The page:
I was riding on the wings of a book launch, when energy and excitement are high, and the invitations for radio interviews, podcasts, and guest blog posts filled the pages of my calendar. I was delighted to have one of the most coveted (can Christians say coveted?) invitations, a guest post on a blog that’s read worldwide. I pulled an excerpt from a chapter in my book, a piece about having confidence in the sovereignty of God, even when you feel overlooked. I submitted to the editors, I got the stamp of approval, and I waited for the day it would go live. These were exciting times, my friends. Exciting times, indeed.
The morning after the post went into the world, I got an email from an author I’ve long loved, one whose writing I have studied and learned from. I was delighted to hear from her, as I’ve long read her words and tucked them into my heart. I found her work years ago, shortly after my husband died, when I was searching everywhere for guidance and any ounce of hope. This author had experienced her own dark valley of grief, and I read her words voraciously, letting her light my path through the valley. She had been a lighthouse for me. She had read my guest post and she wanted to reach out to me… but not for reasons I had hoped.
Tricia: I know what it’s like to find someone else’s words that sound so much like your own thoughts and to use them so much they begin to feel like your own. I know I’ve used other people’s words in this way, so I’m not throwing stones. But your beautiful blog post today had some very familiar-sounding words, and I wonder if you might want to either rewrite them to make them your own or attribute them as a quote?
And then she wrote the text from the blog post, and I gasped aloud and spilled my coffee across the dining room table. Those words were definitely hers. I was very accidentally, but very definitely, guilty of plagiarizing. And I was horrified. As embarrassing as it is, let me tell you what happened so I can perhaps spare you from breaking the Number One Rule of writing. Here’s what happened.
As I devoured her books so many years ago, I had quoted her in my journals, prayed her prayers in my own voice. In my silent hours of crying out to God, I had copied her passages and doodled her quotes, weaving them into my own. After all, she had given me words when I was too sad to find my own. But in my stream of consciousness journaling, I didn’t quote my sources. (Because who footnotes in the privacy of their own journals?) Years later, when it came time to write this new book, I revisited those journals that had chronicled the stages of my journey. I rediscovered words and prayers and ideas and themes, all in my handwriting. And I simply pulled from my journals, and I wrote them into a new manuscript.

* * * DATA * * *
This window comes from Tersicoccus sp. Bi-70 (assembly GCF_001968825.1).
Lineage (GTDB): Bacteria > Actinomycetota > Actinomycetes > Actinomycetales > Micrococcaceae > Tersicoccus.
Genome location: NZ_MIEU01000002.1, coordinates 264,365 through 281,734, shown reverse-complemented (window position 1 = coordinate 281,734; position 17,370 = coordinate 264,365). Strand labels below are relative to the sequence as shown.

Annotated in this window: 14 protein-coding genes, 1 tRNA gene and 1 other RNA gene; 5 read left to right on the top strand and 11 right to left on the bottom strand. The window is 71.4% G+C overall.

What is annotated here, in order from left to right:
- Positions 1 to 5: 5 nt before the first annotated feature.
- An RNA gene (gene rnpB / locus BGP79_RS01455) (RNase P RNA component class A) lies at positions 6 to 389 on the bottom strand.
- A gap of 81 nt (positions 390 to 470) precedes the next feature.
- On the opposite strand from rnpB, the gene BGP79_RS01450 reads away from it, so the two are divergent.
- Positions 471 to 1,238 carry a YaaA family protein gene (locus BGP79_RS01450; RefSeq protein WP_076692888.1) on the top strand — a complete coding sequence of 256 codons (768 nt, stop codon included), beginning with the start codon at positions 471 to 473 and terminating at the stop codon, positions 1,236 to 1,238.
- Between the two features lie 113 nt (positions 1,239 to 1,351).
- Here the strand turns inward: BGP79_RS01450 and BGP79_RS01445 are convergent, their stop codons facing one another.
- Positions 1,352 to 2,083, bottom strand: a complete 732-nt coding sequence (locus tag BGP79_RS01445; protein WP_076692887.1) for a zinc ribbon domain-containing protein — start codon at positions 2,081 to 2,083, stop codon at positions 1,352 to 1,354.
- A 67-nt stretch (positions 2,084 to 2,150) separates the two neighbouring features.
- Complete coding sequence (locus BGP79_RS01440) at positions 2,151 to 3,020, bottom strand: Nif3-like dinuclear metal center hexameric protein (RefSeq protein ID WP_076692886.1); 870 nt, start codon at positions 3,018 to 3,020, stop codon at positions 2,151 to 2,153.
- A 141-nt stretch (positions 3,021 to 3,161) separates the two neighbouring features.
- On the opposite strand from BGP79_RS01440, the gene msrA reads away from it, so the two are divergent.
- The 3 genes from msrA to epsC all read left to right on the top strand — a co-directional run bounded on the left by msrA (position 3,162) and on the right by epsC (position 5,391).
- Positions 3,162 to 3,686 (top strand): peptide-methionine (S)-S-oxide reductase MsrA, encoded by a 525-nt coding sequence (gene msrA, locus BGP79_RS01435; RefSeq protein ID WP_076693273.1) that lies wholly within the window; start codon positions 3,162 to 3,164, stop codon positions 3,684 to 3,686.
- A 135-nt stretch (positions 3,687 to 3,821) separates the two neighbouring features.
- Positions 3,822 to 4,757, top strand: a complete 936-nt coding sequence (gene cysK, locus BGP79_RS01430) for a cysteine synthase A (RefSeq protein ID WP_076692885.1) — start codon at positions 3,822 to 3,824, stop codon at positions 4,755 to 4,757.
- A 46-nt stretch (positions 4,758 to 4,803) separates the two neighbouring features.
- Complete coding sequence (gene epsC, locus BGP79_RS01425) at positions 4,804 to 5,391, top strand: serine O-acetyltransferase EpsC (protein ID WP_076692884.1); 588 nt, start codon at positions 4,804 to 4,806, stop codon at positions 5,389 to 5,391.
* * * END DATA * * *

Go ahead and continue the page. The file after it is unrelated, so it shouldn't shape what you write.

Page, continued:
Yes, she had found her words in a blog post that could be easily fixed, but the greater concern is that the blog post was an excerpt from a book. And that book was now out in the world. Such things are not as quickly fixed.
I called my agent, Greg, immediately. It happened to be on his birthday. First, I told him happy birthday, then I told him I had accidentally broken the law in a book that was out in the world. I prepared myself to be sued, to lose my credibility, and worst of all, to never write again. It felt unprofessional, and unprofessional is never something I want to be known for. I didn’t want to draw anyone’s integrity into question, certainly not mine, and definitely not my publishers’.
Greg talked me off the ledge, explained that this was an honest mistake that happens sometimes, particularly among pastors who become authors. They gather their resources from all over, they write a sermon, and then their sermons are transcribed to become book chapters, and the original sources get lost in translation. He walked me through a plan: we would write a correction on the blog post, we would make changes in future reprints of the book, and we would make changes in ebooks immediately. This mistake was not, in fact, the very end of the world or even of my career.
We offered our solution to this acclaimed author, and she was gracious in her reply. She said:
Please don’t sweat this. I know I’ve done this. In fact, I think we would both be horrified to see how much I’ve done it without realizing it because I too have been sloppy in noting where I got things. So please don’t beat yourself up. You are forgiven and free, my dear. And may the Lord give me grace to respond as graciously as you have when an error like this is pointed out to me, as I’m sure they one day will be.
She was the epitome of gentleness, forgiveness, and professional compassion. She showed me how we, a community of Christian authors, can support one another’s work and hold each other accountable. I’ve learned some hard lessons about plagiarism, gentle confrontation, grace, and footnoting everything – even in the sacred privacy of my journals.
Take it from me, my fellow writers. Even on cocktail napkins, journal pages, and fleeting scraps of paper, note your sources so you can quote your sources.